Laura Seitz, Deseret News
What gets lost in the immigration debate is the importance of tradition and custom. Conservatives can clearly articulate pragmatic reasons why we need stronger controls on immigration, but we often neglect the more nuanced, and perhaps more important, reasons for protecting our borders.
A core value for conservatives is a belief in an enduring moral order that is revealed to us through custom, convention and continuity. Without an adherence to tradition and custom, societies must rely exclusively on laws, which means, they must look to the government rather than institutions such as family and church for guidance. Immigration threatens to undermine tradition and custom in the U.S. Unless immigrants are asked to assimilate, we will lose what binds us as a people and relegates the government to the background. Without a common understanding and history, the government is pushed to the foreground, unhinged from anything of meaning or lasting value.
If we continue to be a nation that welcomes immigrants but does not ask them to take our norms, customs and history as their own, then we are left with no choice but to have a government define for us who we are as a people. Furthermore, in a government that is increasingly being pushed toward radical democracy, there is a risk that the laws promulgated will be without ethical merit.
Liberty under God and law, as Tocqueville formulated it, is distinct from the liberty argued for by those who favor radical democracy. As we move closer toward a radically democratic regime, we also move toward a system in which the will of the individual is glorified and fewer restraints are placed around human desires. Liberty is sacrificed when pure democracy is pursued because pure democracy does not recognize an enduring moral order or convention; it only recognizes the will of the majority. Without natural limits, democratic government is nothing more than a relativistic anarchy cloaked in the misappropriated rhetoric of liberty and equality.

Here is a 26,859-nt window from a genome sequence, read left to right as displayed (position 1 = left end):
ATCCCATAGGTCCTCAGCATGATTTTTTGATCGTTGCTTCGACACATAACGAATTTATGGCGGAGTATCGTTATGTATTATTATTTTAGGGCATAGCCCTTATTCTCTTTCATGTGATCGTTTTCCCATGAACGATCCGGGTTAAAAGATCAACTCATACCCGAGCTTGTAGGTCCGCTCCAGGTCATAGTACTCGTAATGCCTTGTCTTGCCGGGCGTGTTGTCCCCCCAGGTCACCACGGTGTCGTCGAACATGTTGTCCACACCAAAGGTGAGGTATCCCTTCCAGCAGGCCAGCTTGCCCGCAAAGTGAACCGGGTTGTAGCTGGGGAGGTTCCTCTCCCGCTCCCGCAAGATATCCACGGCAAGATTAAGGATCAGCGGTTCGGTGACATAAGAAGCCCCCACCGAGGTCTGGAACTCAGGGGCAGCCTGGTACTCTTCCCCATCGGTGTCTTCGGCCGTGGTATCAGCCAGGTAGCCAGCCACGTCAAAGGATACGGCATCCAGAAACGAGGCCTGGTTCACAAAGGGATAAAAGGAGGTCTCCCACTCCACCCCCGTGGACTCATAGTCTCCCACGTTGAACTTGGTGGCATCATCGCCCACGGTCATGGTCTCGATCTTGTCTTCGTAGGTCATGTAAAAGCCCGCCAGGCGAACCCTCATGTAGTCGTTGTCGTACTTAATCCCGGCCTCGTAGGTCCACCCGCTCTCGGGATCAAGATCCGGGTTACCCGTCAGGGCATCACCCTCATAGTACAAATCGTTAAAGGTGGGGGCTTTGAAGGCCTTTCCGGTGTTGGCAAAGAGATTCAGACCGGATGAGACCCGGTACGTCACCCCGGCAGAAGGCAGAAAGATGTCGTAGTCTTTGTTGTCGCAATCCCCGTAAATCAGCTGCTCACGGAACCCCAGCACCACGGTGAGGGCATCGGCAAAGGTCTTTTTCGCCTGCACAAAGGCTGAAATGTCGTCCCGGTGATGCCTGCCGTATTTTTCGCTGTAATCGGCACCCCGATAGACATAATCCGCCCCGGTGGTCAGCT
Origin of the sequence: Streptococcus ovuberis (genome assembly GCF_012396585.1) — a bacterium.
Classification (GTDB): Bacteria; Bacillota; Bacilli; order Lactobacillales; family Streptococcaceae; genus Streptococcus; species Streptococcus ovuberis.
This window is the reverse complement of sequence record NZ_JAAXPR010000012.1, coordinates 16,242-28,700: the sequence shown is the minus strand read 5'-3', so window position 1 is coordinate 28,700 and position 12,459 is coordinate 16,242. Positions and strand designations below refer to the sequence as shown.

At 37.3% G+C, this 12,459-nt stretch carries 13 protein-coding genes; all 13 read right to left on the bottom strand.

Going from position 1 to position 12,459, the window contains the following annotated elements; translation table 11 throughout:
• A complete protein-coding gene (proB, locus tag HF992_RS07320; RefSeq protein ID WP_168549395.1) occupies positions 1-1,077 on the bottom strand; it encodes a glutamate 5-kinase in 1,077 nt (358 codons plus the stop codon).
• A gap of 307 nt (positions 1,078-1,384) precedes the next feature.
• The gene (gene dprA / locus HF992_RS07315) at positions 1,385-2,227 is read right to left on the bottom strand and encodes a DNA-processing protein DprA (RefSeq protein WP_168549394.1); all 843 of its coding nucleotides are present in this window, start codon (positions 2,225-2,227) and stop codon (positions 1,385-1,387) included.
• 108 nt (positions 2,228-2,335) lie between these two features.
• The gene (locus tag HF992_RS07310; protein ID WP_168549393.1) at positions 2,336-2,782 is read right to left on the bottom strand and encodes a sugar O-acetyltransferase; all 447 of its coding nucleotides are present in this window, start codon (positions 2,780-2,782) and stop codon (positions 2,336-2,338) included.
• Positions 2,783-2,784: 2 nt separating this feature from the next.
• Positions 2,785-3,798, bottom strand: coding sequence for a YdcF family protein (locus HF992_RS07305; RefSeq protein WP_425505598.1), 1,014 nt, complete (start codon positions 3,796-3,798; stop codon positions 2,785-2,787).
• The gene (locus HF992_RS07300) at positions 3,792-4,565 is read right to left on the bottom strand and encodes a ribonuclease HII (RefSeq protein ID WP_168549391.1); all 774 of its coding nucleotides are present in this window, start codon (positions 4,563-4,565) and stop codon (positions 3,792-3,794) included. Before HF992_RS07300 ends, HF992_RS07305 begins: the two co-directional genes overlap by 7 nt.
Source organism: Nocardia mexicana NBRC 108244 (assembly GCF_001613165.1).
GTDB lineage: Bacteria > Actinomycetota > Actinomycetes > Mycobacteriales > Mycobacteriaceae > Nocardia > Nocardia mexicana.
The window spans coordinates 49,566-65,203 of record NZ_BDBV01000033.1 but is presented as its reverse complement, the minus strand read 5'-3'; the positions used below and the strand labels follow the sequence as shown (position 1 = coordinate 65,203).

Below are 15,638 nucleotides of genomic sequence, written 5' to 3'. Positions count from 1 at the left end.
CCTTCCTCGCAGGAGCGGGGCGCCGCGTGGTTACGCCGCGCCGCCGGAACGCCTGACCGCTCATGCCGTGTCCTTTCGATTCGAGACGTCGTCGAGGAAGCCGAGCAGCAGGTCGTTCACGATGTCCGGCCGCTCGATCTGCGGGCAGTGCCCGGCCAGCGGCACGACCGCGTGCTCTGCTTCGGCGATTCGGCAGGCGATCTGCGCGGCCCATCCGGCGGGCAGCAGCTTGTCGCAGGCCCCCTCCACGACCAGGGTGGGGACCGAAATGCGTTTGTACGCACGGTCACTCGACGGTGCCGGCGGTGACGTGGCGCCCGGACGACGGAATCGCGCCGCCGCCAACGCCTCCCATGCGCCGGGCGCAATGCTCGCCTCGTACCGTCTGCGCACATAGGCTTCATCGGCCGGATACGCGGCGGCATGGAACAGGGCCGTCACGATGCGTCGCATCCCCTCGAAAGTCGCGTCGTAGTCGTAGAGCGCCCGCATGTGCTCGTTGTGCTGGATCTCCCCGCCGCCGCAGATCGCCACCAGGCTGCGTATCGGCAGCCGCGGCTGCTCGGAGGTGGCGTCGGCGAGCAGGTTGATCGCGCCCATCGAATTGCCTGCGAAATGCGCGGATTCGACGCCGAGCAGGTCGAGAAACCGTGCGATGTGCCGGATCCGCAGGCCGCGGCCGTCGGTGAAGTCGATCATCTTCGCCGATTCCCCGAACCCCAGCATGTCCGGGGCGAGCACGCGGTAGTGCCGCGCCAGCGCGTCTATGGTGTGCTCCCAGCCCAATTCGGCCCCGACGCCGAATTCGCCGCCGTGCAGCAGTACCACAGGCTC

Progressives encourage a "radical emancipation from natural limits and moral restraints and from a transcendent order above the will of men." However, if man dislodges himself from what he needs, from what is natural, he will fail to achieve fulfillment, happiness and dignity.
I agree with Tocqueville's assessment that collectivism originates in radical individualism. Because men need limits, and radical individualism rejects all natural limits and thereby destroys human connections, the end result of radical individualism — and thus radical democracy — is a dependence upon an impersonal "schoolmaster." Radical individualism will destroy traditional values and in turn force people to turn toward the government for fulfillment, safety and guidance. The process from radical individualism to collectivism will enervate the human soul and destroy the capacity for individual initiative and moral and civic judgment. Obedience to an enduring moral order, adherence to custom, convention, and continuity, and belief in things established through immemorial usage is required for liberty and self government.
Our political climate rarely leaves time or space for sincere reflection. Grandstanding has been substituted for statesmanship, and talking points have taken the place of principle. If we are to create a politics which can rise above the gutter, we must take the first step of identifying core principles and why we adhere to them. Conservatism recognizes man has limits and must reconcile himself to those natural limits. From this fundamental truth springs conservatism and the policies which are consistent with conservative ideals. If we do not take this as the fundamental reason for securing our borders, we will lose the moral high ground and eventually lose the political battle.
Kyle Scott is a professor of political science at University of Houston and a trustee of the Lone Star College System.
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